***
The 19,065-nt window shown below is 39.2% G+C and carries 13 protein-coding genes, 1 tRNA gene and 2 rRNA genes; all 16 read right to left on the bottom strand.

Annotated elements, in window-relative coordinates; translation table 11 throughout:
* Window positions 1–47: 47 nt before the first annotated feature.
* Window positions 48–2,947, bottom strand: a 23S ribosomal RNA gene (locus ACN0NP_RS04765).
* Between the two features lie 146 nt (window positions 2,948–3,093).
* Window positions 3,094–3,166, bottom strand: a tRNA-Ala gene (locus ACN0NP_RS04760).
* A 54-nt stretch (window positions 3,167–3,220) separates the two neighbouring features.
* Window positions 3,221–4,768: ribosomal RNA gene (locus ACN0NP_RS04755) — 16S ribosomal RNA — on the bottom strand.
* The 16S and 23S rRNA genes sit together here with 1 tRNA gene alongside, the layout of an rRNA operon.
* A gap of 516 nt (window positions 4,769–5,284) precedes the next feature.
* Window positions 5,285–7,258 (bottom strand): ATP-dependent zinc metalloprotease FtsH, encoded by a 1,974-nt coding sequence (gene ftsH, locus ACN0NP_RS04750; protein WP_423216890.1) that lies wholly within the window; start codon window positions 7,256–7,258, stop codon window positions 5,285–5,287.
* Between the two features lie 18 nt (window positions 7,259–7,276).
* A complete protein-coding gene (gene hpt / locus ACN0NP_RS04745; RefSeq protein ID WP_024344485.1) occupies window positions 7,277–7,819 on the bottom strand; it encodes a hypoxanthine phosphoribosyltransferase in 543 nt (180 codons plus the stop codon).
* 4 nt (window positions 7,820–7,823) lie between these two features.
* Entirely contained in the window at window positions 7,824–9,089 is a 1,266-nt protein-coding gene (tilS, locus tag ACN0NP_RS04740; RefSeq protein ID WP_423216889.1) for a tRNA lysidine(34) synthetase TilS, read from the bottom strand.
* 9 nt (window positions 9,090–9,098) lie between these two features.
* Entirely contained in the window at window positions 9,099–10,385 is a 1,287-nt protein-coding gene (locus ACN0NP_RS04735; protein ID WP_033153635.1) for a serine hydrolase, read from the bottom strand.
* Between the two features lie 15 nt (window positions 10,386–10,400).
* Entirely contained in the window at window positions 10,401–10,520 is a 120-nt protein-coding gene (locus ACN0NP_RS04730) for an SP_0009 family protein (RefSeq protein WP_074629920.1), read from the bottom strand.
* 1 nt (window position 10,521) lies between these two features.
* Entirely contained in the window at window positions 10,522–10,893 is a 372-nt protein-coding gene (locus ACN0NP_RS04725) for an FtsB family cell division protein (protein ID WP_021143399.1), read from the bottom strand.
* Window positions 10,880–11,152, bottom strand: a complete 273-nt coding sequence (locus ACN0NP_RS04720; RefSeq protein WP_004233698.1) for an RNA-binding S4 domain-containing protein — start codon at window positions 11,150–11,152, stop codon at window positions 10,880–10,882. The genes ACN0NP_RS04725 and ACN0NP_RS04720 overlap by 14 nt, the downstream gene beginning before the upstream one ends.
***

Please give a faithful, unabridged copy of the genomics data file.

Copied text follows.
The 19,065-nt window shown below is 39.2% G+C and carries 13 protein-coding genes, 1 tRNA gene and 2 rRNA genes; all 16 read right to left on the bottom strand.

Annotated elements, in window-relative coordinates; translation table 11 throughout:
* Window positions 1–47: 47 nt before the first annotated feature.
* Window positions 48–2,947, bottom strand: a 23S ribosomal RNA gene (locus ACN0NP_RS04765).
* Between the two features lie 146 nt (window positions 2,948–3,093).
* Window positions 3,094–3,166, bottom strand: a tRNA-Ala gene (locus ACN0NP_RS04760).
* A 54-nt stretch (window positions 3,167–3,220) separates the two neighbouring features.
* Window positions 3,221–4,768: ribosomal RNA gene (locus ACN0NP_RS04755) — 16S ribosomal RNA — on the bottom strand.
* The 16S and 23S rRNA genes sit together here with 1 tRNA gene alongside, the layout of an rRNA operon.
* A gap of 516 nt (window positions 4,769–5,284) precedes the next feature.
* Window positions 5,285–7,258 (bottom strand): ATP-dependent zinc metalloprotease FtsH, encoded by a 1,974-nt coding sequence (gene ftsH, locus ACN0NP_RS04750; protein WP_423216890.1) that lies wholly within the window; start codon window positions 7,256–7,258, stop codon window positions 5,285–5,287.
* Between the two features lie 18 nt (window positions 7,259–7,276).
* A complete protein-coding gene (gene hpt / locus ACN0NP_RS04745; RefSeq protein ID WP_024344485.1) occupies window positions 7,277–7,819 on the bottom strand; it encodes a hypoxanthine phosphoribosyltransferase in 543 nt (180 codons plus the stop codon).
* 4 nt (window positions 7,820–7,823) lie between these two features.
* Entirely contained in the window at window positions 7,824–9,089 is a 1,266-nt protein-coding gene (tilS, locus tag ACN0NP_RS04740; RefSeq protein ID WP_423216889.1) for a tRNA lysidine(34) synthetase TilS, read from the bottom strand.
* 9 nt (window positions 9,090–9,098) lie between these two features.
* Entirely contained in the window at window positions 9,099–10,385 is a 1,287-nt protein-coding gene (locus ACN0NP_RS04735; protein ID WP_033153635.1) for a serine hydrolase, read from the bottom strand.
* Between the two features lie 15 nt (window positions 10,386–10,400).
* Entirely contained in the window at window positions 10,401–10,520 is a 120-nt protein-coding gene (locus ACN0NP_RS04730) for an SP_0009 family protein (RefSeq protein WP_074629920.1), read from the bottom strand.
* 1 nt (window position 10,521) lies between these two features.
* Entirely contained in the window at window positions 10,522–10,893 is a 372-nt protein-coding gene (locus ACN0NP_RS04725) for an FtsB family cell division protein (protein ID WP_021143399.1), read from the bottom strand.
* Window positions 10,880–11,152, bottom strand: a complete 273-nt coding sequence (locus ACN0NP_RS04720; RefSeq protein WP_004233698.1) for an RNA-binding S4 domain-containing protein — start codon at window positions 11,150–11,152, stop codon at window positions 10,880–10,882. The genes ACN0NP_RS04725 and ACN0NP_RS04720 overlap by 14 nt, the downstream gene beginning before the upstream one ends.